Technically Speaking: An Interview with Every Market Media CEO Rick Holmes

Rick Holmes doesn’t need an alarm clock, keeps a to-not-do list, and walks to work every day. He’s also an award-winning executive and the CEO and founder of Every Market Media. We had the chance to sit down with Rick and pick his brain about pressing marketing challenges, maintaining creative freedom, and how a little meditation every so often is a key ingredient when it comes to being the happiest, most productive version of yourself.

Tell us how you got started. What brought you to Chicago and how has your career progressed?

To go way, way back to the very beginning, my first business – and I share this vocation with Hootsuite CEO Ryan Holmes, with whom I also share a name – was a paintball store. This taught me about running Internet businesses as well as digital marketing. Before that, I learned how to sell while working at a car dealership, and then moved to Chicago to work for Exact Data Consumer Base, a data brokerage firm specializing in email marketing. I started out as their first salesperson, building the sales division to a team of over 40. I was also responsible for landing Exact Data notable spots on both the 2011 and 2012 Inc. 5000 – Inc. Magazine’s annual list of America’s fastest-growing private companies. This was a first for the business, and an achievement I’m quite proud of. My experience there launched my career in data and I left in 2013 to start Every Market Media (EMM).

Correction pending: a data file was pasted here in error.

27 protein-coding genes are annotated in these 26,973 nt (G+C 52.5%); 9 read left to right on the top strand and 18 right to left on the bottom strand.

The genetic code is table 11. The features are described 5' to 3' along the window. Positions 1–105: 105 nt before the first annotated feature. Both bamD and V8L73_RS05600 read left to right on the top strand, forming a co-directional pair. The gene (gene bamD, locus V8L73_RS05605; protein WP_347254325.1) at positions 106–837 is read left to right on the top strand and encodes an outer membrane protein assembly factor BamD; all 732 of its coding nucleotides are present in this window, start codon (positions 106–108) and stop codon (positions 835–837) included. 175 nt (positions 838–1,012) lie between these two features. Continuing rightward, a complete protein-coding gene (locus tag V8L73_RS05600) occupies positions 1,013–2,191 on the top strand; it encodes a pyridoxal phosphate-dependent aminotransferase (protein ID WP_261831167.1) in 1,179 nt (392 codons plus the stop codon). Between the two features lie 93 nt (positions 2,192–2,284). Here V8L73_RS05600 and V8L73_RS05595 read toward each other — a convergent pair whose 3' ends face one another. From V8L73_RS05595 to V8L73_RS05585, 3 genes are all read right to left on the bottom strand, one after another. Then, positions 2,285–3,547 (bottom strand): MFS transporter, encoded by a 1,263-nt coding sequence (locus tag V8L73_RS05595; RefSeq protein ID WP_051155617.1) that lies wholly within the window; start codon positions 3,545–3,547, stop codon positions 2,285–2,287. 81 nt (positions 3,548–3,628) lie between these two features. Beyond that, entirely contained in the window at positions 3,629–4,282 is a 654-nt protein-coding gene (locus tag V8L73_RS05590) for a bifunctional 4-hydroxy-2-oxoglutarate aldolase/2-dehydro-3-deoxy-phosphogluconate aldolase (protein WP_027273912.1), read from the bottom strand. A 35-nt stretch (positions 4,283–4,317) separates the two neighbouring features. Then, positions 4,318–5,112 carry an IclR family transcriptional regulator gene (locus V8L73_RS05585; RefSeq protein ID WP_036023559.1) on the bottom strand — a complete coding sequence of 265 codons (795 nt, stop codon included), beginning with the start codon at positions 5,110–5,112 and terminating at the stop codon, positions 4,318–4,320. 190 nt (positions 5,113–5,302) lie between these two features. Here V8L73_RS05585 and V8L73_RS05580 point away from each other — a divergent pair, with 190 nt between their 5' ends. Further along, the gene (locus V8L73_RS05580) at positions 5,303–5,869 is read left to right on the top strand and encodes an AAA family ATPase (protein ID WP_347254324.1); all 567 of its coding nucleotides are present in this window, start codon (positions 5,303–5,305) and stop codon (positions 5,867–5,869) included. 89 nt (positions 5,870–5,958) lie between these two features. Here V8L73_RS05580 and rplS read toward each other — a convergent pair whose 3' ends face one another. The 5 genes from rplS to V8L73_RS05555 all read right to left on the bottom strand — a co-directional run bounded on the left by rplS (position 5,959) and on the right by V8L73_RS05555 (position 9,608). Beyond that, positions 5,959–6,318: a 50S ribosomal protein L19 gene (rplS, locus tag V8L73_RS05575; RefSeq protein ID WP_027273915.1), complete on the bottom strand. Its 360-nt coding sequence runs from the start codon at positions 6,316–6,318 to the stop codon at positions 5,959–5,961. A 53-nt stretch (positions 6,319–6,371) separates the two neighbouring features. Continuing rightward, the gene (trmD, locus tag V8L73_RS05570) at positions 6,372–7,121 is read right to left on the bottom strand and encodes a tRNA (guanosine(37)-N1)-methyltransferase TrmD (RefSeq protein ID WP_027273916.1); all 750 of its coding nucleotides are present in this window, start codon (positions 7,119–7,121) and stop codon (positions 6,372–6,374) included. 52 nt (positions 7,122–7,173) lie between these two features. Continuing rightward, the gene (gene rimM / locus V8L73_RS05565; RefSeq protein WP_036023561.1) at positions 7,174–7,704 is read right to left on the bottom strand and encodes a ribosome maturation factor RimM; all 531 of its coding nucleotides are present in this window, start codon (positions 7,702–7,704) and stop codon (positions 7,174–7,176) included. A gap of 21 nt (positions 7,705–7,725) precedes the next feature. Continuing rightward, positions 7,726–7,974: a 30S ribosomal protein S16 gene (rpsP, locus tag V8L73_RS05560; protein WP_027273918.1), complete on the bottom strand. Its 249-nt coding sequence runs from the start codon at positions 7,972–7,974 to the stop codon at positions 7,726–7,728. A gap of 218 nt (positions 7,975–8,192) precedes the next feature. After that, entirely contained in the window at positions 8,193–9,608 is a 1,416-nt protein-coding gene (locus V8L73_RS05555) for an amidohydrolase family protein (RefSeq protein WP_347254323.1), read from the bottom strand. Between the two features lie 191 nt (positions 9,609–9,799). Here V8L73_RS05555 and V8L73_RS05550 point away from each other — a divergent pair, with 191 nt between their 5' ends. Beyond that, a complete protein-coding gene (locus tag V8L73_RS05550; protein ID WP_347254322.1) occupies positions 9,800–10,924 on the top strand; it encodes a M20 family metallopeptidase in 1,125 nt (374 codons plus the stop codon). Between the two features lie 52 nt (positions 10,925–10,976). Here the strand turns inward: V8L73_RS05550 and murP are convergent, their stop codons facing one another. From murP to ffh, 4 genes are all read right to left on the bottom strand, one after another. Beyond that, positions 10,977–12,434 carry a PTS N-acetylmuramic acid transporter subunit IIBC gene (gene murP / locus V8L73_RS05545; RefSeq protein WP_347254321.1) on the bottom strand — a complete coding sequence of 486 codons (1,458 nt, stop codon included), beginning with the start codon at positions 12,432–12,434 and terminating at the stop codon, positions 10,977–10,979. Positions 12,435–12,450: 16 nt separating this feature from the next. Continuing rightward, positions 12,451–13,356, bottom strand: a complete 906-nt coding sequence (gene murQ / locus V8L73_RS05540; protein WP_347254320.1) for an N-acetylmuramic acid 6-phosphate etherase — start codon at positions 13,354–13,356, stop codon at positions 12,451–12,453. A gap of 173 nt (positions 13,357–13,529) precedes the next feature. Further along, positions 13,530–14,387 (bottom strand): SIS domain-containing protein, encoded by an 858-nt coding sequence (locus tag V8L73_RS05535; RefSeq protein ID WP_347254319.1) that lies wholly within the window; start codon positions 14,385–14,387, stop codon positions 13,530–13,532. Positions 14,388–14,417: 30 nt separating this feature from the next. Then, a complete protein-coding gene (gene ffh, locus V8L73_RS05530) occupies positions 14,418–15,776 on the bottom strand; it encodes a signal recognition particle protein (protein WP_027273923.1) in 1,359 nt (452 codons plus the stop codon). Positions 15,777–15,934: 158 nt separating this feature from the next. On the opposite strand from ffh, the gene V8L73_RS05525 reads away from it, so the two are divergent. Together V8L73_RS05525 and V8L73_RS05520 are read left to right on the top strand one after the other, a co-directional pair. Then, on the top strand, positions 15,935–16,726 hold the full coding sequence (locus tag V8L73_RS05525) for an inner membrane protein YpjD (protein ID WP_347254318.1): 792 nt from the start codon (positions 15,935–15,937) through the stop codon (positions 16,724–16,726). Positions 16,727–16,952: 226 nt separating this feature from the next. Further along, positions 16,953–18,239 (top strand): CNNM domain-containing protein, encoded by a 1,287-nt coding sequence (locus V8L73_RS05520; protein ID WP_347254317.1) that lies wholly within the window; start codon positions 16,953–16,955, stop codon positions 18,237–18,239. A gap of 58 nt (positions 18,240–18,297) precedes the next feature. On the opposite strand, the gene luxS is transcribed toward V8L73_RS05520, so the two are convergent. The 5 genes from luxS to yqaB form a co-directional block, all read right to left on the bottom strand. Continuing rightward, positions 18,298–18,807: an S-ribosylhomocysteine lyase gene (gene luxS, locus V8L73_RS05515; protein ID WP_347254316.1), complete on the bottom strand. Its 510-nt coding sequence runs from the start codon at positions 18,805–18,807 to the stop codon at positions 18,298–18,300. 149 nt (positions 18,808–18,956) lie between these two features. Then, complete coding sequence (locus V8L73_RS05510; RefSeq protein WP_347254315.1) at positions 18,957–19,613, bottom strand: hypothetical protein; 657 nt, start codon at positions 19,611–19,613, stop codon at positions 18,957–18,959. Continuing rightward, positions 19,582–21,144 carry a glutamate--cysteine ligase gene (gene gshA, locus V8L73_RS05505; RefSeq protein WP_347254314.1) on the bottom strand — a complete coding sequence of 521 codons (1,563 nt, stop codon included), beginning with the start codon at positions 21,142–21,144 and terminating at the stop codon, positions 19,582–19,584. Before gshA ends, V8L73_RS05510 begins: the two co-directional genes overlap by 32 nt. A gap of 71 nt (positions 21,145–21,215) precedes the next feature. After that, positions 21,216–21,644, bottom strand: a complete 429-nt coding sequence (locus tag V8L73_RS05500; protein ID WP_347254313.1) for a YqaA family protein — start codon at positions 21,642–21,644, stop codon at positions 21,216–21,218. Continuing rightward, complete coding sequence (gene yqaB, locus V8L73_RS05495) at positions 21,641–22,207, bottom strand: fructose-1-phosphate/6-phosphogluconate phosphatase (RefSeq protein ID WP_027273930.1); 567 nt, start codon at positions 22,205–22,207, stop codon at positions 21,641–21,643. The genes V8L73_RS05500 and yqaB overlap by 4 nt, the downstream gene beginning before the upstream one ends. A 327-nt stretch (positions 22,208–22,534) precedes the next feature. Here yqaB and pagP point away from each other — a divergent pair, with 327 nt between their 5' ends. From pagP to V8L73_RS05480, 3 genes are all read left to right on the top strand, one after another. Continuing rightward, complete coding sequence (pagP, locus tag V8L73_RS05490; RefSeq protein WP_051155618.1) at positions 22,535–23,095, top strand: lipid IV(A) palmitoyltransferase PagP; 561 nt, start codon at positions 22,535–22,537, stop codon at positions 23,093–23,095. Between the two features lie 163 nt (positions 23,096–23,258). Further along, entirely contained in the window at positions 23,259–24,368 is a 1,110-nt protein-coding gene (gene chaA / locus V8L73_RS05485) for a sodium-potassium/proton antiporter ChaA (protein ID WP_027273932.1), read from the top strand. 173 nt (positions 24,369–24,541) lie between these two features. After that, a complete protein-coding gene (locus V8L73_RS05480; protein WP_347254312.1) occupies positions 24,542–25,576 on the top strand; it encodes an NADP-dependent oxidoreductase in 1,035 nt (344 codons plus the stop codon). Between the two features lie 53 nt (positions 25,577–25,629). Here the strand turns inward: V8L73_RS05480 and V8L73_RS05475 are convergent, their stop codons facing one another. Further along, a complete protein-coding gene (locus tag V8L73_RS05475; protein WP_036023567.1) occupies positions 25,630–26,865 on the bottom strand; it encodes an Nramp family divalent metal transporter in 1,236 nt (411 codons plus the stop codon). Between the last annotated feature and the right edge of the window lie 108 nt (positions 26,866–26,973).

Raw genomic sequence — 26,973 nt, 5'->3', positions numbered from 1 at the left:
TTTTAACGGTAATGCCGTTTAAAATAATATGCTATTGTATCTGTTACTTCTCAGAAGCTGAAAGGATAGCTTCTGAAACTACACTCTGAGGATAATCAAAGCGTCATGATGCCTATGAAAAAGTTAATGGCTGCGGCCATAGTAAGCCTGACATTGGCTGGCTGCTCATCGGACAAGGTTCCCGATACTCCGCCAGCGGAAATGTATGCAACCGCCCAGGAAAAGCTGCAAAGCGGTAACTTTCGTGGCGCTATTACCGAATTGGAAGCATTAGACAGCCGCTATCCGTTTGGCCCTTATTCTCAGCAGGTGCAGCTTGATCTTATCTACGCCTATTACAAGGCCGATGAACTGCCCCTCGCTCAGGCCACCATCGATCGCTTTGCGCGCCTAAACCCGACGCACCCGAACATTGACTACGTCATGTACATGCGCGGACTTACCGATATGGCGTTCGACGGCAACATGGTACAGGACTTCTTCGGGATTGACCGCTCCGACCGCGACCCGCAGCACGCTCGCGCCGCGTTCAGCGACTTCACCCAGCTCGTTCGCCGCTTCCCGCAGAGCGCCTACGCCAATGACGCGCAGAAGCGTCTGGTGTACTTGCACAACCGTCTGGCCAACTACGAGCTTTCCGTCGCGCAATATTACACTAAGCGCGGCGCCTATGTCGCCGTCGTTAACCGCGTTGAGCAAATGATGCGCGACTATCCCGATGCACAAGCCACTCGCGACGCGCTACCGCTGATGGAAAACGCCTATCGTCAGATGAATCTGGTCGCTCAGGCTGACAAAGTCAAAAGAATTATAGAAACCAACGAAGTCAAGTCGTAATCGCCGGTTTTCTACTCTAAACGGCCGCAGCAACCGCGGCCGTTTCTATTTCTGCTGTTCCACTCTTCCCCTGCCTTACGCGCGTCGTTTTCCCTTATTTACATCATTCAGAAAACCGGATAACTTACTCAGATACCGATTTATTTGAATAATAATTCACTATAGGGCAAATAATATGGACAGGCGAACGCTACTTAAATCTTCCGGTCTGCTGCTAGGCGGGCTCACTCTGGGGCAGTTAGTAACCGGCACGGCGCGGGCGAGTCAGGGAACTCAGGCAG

What was the genesis for founding Every Market Media?

We built EMM around an email brand. We knew what we did exceptionally well and stuck to it. Market demand for exceptional email marketing software was the genesis, and striving to be really good at one thing is what motivated us. There’s a great lesson in focusing on one thing and doing that one thing better than anyone else. Multitasking is a bit of an untruth. A book entitled The Power of One cemented this way of thinking for me.

What does a typical day look like for you? How do you make it most productive?

My dog wakes me up around 6 a.m. I drink a cup of (good) coffee and meditate for fifteen minutes. I have the luxury of walking to work every day and listening to a podcast or audio book – always something related to sales and marketing – as I do this. The environment I work in is also very important to me. It’s much easier for me to be creative in my office – it’s my space. My better thinking hours are earlier in the day, so I’m in the office before 9 a.m. I try not to work too late and occasionally finish out the day from home. If I sense I’m not being productive in the office, I switch up my location. It helps with focus.